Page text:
How wireless remote monitoring is changing the mining landscape

Chris Emery, Vice President of Senceive Ltd, explains how they are making remote risk monitoring of mines more effective by combining sensors and what benefits this brings.

The old adage ‘if you can measure it, you can manage it’ is very applicable in the mining sector. Decision-makers are embracing a whole family of data collection and processing technologies to deliver the information they need. Internet of Things (IoT) technologies, such as wireless remote monitoring, are helping to mitigate risk and improve asset management.

Managing processes to improve mining risk management and productivity is subject to a large number of complex and varied factors. IoT remote monitoring technologies are becoming increasingly well-suited to handle these complex challenges, offering a range of benefits that improve safety, efficiency, and productivity. Some of the key applications adopted across the sector include:

•    Reducing human exposure to danger by deploying sensors in hazardous areas or automating tasks that could put mine workers at risk.
•    Autonomous operations: Remotely controlled and even fully autonomous vehicles and equipment can operate 24/7, improving productivity and margins.
•    Predictive maintenance: Sensors can continuously monitor equipment health, enabling proactive maintenance and preventing costly downtime.

A number of threads run through this trend: IoT hardware tends to be smaller and simpler to use than traditional technologies, typically costs less, and can often enable remote access to numerous data streams of varying types that can be combined to deliver more than the sum of their parts.

Fig. 2: The stability of tailings dams relies on the interaction of multiple factors, which is why it is crucial to monitor multiple parameters, both at the surface and below ground

Wireless remote condition monitoring of geotechnical and structural assets is a rapidly growing example of this shift in the way data is gathered and managed. A typical wireless monitoring system comprises three main elements. Firstly, there are sensors, such as triaxial tilt sensor nodes, which detect surface movement with a high degree of precision, and borehole instruments, such as piezometers and inclinometers, which characterise groundwater and deformation, respectively.  Secondly, there is a communications hub or gateway which transmits the data to remote users. Thirdly, there is an online data portal which enables authorised stakeholders to access the data and interact with the system.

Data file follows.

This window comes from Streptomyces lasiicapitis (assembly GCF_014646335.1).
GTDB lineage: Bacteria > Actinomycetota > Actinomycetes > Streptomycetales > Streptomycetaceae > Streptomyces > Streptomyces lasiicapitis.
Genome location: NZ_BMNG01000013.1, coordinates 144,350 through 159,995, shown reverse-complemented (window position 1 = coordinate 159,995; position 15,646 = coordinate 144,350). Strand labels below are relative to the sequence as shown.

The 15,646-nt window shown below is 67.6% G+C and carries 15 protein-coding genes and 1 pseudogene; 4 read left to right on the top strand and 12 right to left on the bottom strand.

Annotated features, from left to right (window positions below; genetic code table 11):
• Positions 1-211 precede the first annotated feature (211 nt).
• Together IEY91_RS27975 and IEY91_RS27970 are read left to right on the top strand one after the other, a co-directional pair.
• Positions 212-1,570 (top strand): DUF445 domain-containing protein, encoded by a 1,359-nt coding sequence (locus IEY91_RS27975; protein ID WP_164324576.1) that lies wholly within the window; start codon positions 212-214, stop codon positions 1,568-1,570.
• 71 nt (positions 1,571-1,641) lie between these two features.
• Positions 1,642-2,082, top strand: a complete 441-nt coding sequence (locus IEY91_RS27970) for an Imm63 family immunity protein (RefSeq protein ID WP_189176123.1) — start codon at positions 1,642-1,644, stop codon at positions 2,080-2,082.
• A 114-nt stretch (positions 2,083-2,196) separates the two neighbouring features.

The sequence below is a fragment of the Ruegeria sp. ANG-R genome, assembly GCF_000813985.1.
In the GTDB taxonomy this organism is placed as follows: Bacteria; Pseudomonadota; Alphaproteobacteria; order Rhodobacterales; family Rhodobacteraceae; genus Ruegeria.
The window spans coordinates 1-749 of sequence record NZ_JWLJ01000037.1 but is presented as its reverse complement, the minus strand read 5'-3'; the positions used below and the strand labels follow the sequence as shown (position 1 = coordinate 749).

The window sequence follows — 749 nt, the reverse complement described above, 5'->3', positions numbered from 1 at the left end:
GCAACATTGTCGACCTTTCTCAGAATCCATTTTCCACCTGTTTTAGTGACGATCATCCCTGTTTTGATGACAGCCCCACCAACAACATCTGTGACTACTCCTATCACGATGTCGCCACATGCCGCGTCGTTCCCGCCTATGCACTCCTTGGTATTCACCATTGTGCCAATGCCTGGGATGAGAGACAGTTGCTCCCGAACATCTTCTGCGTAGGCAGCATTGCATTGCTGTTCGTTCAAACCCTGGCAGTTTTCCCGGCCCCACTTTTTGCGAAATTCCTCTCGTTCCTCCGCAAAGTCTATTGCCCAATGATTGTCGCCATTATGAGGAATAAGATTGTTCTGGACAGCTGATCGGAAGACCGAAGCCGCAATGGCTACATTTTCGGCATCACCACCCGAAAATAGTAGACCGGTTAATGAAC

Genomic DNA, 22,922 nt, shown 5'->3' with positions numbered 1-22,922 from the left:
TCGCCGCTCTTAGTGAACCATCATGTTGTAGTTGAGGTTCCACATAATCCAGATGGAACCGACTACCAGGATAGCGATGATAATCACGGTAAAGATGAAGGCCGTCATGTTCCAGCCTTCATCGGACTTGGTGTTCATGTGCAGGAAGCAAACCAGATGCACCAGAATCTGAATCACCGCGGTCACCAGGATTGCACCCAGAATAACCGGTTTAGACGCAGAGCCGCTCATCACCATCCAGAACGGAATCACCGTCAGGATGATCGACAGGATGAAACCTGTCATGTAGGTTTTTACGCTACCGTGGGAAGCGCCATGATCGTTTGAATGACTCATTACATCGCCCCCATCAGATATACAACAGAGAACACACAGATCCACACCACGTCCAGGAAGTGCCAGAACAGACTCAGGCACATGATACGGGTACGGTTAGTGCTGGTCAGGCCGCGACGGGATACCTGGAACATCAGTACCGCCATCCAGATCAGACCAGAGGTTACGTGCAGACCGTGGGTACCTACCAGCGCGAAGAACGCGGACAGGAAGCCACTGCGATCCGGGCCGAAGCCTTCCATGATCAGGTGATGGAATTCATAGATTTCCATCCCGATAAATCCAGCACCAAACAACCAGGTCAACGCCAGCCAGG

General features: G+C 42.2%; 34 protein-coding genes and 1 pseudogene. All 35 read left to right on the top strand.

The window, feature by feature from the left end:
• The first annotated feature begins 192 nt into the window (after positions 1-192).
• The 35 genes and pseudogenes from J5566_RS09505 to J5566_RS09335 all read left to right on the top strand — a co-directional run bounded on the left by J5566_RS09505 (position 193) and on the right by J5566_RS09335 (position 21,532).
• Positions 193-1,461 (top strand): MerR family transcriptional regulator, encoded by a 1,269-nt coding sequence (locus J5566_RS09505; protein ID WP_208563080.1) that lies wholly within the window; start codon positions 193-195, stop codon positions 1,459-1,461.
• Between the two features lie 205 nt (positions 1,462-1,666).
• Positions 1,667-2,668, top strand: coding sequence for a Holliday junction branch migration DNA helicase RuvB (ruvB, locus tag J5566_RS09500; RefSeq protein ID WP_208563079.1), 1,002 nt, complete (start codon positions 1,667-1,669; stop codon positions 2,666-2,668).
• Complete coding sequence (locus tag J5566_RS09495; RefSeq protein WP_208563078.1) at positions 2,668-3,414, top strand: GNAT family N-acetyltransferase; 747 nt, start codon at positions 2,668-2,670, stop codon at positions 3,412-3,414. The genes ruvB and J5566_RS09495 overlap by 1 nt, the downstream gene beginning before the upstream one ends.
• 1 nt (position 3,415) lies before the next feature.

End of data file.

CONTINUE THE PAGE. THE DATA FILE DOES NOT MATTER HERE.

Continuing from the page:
Geotechnical monitoring

The cost of geotechnical failures can be considerable in terms of financial, safety and environmental impact.

Ground failure events such as the collapse of steep slopes in open pit mines, landslides on dumps, and breaches of tailings dams are seldom caused by one factor. They are generally caused by the interaction of numerous factors, such as geological structure, water movement, and the presence of unstable or low-friction layers. Because there are usually multiple causal factors, it is vital to measure multiple parameters.

A good example of this is the study of ground deformation and slope risk using a combination of remote sensing technologies such as satellite INSAR and geotechnical instruments such as wireless tilt sensors. Working in this way, geologists or mine engineers can assess the big picture generated by INSAR to select the most relevant places to target in situ measurement technologies. When used in isolation, remote sensing is typically strong in spatial sampling but weak in terms of the frequency of updates and resolution. In contrast, data from in situ methods such as wireless monitoring relates to just a single point in space but can generate virtually real-time data (sub-minute reporting frequency is quite common). The combination, therefore, provides a methodology that is robust in terms of both spatial and temporal sampling.

Structural monitoring